As we enter into the second half of the year, our economy has been following a similar pattern as it has in the previous couple of years – a disappointing first quarter leading into a seemingly better second quarter.
While recent short term improvements in sales, manufacturing, and consumer spending is welcome news, longer term trends are still under pressure. Employment and the super-hot housing market are both slowing, and wage growth is still stagnant. These factors, along with others have led interest rates to remain at historically low levels in the United States. A great opportunity for those seeking a mortgage or refinance, but not so good for savers in bank accounts and bondholders.
In fact, more than one third of global government bonds being issued today have a negative yield! That means, the investors purchasing the bonds are expecting to receive back less money in the future when the bonds mature. If that doesn’t make sense, good, because it shouldn’t. Normally, people invest their money, putting it at risk, for a chance at receiving a return. But of course, negative rates are not normal and nobody knows the long term impact on the global economy. We don’t believe negative rates are likely in the United States, but we expect the pace of rate increases to remain slow.
Elsewhere in the world, we experienced history in the making at the close of the second quarter. The people of the United Kingdom surprised everyone when they voted to leave the European Union, becoming the first country in history to do so. Global markets reacted strongly negative to the “Brexit” news. Fortunately, most indexes have bounced back since then. Within the first two weeks of the third quarter, the S&P 500 and other domestic market indexes have fully recovered and are trading at new all-time highs. This probably isn’t the last we’ll hear about “Brexit”, after all London serves as a major financial center for the entire European region. For the moment markets have calmed as everyone awaits anxiously to see what transpires as a result of the UK split with the EU.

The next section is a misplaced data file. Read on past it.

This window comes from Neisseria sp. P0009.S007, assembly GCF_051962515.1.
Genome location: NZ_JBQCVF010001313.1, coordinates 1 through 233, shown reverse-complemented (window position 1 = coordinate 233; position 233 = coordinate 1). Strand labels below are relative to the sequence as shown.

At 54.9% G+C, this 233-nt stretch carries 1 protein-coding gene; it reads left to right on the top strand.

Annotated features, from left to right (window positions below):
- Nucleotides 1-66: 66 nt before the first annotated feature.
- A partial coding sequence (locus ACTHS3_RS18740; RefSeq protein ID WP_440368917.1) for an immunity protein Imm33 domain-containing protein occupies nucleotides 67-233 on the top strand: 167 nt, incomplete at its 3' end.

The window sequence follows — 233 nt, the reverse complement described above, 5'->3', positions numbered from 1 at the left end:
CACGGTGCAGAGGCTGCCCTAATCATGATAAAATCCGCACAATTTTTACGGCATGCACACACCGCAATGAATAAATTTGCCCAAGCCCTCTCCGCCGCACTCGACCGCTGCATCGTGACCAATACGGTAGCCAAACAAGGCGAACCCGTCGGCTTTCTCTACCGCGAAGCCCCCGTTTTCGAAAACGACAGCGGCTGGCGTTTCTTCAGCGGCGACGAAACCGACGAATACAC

Not to be outdone, the US political system has generated some alarming headlines of its own. Disappointingly, both presumptive presidential candidates have the highest “strongly unfavorable” rating ever recorded heading into the general election. Regardless of the winner, we expect to see continued political gridlock in Washington, a cause for concern. To make matters worse the country has been rocked by recent terrorist attacks and misplaced violence involving police officers. Many point to growing inequality as the root cause of racial tensions flaring up across the country, and evidence of social injustices are exacerbating the issue. Nonetheless, it is undeniable we have critical problems to solve domestically, all of which have an impact on our economic health.
On a positive note, consumer sentiment is rising and recent college graduates are starting to see better career opportunities. Most American households are also in better financial shape than they were a decade ago. Almost 95% of mortgages are in good standing and credit card debt is well off its peak during the height of the recession.
Looking forward, exciting new technology continues to push the envelope across all businesses. Developers are beginning to tap into the real power of artificial intelligence, augmented reality, and autonomous driving vehicles. These technologies, and more, are in their infancy and have the power to affect our daily lives in ways we haven’t yet imagined.
We expect volatility to pick up in the second half of the year as a contentious election process and change in leadership will likely rattle the nerves of investors. Additionally, we have concerns about near term growth and the impact of international pressures on markets. At this time, we are focused on selling over buying, taking profits off the table and strategizing how to re-invest those assets later. Buy low – sell high.